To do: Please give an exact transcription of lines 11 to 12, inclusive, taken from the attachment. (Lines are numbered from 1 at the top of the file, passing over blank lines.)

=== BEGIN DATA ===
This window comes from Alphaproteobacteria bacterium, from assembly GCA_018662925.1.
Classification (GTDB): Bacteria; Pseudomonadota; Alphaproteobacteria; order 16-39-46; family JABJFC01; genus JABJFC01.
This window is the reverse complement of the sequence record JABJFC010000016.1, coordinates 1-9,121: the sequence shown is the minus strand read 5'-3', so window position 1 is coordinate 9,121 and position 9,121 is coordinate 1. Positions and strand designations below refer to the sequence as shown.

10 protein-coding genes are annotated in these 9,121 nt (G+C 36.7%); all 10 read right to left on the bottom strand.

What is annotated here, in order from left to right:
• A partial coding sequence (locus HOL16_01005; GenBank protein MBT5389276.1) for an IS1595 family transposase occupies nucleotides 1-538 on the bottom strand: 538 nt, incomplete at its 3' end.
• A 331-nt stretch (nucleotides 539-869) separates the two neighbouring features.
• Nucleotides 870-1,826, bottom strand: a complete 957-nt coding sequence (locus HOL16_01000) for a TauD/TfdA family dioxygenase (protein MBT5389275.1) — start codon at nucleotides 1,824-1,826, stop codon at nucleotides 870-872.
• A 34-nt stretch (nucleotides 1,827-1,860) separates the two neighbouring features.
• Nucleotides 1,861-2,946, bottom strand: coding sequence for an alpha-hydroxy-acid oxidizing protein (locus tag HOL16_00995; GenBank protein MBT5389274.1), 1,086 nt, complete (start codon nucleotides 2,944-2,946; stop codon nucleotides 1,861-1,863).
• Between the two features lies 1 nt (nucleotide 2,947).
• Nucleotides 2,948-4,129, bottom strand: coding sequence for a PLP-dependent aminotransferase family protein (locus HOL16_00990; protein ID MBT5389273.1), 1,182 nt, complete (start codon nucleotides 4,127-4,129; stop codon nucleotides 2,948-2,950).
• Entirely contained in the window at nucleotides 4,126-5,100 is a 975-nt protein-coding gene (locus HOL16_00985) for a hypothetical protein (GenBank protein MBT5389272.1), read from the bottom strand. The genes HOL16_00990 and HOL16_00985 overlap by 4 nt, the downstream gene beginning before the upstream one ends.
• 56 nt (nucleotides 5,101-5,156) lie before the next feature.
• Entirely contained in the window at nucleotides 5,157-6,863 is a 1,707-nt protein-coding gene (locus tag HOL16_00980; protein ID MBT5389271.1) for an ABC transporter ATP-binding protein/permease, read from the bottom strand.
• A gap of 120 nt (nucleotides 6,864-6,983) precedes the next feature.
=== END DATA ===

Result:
• Between the two features lies 1 nt (nucleotide 2,947).
• Nucleotides 2,948-4,129, bottom strand: coding sequence for a PLP-dependent aminotransferase family protein (locus HOL16_00990; protein ID MBT5389273.1), 1,182 nt, complete (start codon nucleotides 4,127-4,129; stop codon nucleotides 2,948-2,950).